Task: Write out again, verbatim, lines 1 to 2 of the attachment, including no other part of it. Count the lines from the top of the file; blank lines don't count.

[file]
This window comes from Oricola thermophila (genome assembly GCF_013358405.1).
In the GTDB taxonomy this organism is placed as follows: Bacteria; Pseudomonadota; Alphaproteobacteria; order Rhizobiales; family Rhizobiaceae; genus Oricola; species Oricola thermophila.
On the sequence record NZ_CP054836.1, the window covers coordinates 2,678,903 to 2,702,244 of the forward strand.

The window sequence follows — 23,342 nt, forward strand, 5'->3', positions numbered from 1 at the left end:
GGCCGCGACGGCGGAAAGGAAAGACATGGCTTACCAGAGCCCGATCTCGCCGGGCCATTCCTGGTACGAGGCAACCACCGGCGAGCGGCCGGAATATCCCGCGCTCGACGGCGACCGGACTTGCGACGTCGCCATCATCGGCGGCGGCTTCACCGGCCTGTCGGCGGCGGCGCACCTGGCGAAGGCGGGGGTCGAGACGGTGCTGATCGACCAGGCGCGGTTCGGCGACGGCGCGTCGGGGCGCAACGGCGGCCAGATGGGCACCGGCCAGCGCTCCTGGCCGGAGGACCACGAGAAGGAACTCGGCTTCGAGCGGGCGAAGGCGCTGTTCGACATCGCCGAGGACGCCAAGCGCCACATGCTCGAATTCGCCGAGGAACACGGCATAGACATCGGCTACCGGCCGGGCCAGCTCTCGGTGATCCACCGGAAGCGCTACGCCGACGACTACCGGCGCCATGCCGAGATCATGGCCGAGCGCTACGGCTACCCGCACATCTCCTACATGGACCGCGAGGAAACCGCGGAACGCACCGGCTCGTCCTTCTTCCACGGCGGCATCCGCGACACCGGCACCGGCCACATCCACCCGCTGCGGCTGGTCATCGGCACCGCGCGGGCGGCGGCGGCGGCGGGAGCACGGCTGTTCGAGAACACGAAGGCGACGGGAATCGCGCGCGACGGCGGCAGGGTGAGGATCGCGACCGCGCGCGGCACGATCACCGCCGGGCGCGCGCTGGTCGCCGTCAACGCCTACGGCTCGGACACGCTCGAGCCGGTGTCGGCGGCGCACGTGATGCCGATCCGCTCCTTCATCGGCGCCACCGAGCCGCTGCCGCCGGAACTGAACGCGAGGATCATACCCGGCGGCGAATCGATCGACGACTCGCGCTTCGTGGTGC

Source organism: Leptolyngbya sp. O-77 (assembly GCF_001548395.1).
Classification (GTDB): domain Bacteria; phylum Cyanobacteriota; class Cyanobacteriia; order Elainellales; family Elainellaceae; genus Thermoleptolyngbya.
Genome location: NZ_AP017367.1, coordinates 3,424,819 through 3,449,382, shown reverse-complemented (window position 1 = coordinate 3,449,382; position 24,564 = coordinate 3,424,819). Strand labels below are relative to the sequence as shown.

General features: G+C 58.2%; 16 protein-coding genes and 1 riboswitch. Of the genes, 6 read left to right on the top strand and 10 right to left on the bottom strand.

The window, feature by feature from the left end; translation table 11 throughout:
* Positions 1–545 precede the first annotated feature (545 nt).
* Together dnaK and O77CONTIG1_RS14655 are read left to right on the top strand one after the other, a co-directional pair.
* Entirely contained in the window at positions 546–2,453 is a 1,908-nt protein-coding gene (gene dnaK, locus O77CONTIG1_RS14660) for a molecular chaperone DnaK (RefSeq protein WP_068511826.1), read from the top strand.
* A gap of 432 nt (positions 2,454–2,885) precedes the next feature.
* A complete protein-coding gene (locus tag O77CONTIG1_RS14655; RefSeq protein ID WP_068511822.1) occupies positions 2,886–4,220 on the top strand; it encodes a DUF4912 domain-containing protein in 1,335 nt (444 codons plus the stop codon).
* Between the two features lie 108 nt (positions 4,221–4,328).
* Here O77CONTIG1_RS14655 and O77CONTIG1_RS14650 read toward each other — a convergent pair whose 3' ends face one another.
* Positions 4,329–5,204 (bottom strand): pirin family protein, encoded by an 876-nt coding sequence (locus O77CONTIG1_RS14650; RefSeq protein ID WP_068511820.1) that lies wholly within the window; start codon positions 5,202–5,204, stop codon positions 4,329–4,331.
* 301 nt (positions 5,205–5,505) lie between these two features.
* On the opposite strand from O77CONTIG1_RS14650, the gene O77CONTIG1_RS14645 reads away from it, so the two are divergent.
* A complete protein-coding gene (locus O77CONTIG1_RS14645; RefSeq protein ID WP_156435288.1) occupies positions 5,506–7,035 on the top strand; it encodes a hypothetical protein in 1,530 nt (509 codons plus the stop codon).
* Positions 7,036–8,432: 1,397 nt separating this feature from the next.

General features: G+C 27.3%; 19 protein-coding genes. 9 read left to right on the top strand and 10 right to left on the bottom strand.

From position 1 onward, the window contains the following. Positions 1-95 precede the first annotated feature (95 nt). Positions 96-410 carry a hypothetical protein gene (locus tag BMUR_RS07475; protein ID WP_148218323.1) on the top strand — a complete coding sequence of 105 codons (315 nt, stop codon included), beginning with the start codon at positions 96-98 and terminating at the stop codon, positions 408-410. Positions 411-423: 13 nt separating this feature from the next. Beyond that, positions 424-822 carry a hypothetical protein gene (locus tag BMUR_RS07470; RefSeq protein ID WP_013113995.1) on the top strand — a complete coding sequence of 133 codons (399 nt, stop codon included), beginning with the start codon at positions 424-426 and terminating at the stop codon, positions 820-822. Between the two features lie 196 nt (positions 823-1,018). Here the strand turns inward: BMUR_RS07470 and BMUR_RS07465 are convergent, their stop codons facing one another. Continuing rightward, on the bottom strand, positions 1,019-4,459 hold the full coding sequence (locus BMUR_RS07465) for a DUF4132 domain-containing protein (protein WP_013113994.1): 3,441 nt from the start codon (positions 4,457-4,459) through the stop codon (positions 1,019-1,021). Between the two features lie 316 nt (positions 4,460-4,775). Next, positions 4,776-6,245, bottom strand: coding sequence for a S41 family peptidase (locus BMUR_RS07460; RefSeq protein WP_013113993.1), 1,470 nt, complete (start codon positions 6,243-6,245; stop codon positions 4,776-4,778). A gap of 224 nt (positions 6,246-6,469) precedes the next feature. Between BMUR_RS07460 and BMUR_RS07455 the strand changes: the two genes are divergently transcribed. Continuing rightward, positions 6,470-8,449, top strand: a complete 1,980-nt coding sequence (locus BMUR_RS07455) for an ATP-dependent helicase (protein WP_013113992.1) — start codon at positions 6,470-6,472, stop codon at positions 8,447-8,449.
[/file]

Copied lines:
This window comes from Oricola thermophila (genome assembly GCF_013358405.1).
In the GTDB taxonomy this organism is placed as follows: Bacteria; Pseudomonadota; Alphaproteobacteria; order Rhizobiales; family Rhizobiaceae; genus Oricola; species Oricola thermophila.